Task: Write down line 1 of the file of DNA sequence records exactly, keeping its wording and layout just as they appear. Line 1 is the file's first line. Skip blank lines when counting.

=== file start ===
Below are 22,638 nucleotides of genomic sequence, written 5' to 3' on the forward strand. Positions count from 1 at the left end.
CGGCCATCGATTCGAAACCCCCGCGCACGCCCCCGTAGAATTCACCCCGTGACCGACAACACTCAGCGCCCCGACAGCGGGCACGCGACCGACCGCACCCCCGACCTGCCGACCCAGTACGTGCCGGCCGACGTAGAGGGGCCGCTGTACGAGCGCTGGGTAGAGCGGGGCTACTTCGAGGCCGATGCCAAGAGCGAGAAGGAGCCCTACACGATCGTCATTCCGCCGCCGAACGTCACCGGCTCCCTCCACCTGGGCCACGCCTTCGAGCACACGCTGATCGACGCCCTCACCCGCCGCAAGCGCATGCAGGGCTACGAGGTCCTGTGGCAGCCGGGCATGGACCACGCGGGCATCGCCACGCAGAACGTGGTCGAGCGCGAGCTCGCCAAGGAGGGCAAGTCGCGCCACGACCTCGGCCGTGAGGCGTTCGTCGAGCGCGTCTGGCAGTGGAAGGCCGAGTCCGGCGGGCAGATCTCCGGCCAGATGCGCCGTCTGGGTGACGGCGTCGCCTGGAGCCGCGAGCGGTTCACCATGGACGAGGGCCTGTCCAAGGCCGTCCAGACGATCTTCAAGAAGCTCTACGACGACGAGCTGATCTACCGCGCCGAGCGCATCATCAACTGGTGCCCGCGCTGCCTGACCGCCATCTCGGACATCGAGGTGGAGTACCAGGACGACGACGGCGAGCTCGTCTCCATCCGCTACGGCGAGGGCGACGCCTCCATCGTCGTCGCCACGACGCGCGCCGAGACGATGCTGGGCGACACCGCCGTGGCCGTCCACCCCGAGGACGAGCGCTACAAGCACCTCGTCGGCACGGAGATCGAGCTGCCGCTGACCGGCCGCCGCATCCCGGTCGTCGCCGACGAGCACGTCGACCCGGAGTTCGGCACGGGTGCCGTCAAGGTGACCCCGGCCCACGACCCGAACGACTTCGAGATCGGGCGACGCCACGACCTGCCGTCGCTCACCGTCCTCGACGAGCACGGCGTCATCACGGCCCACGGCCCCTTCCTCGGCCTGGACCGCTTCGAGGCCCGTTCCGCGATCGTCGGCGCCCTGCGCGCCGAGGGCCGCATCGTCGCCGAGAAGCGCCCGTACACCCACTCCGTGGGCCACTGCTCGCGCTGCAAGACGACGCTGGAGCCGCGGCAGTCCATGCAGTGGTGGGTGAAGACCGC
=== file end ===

Below are 22,638 nucleotides of genomic sequence, written 5' to 3' on the forward strand. Positions count from 1 at the left end.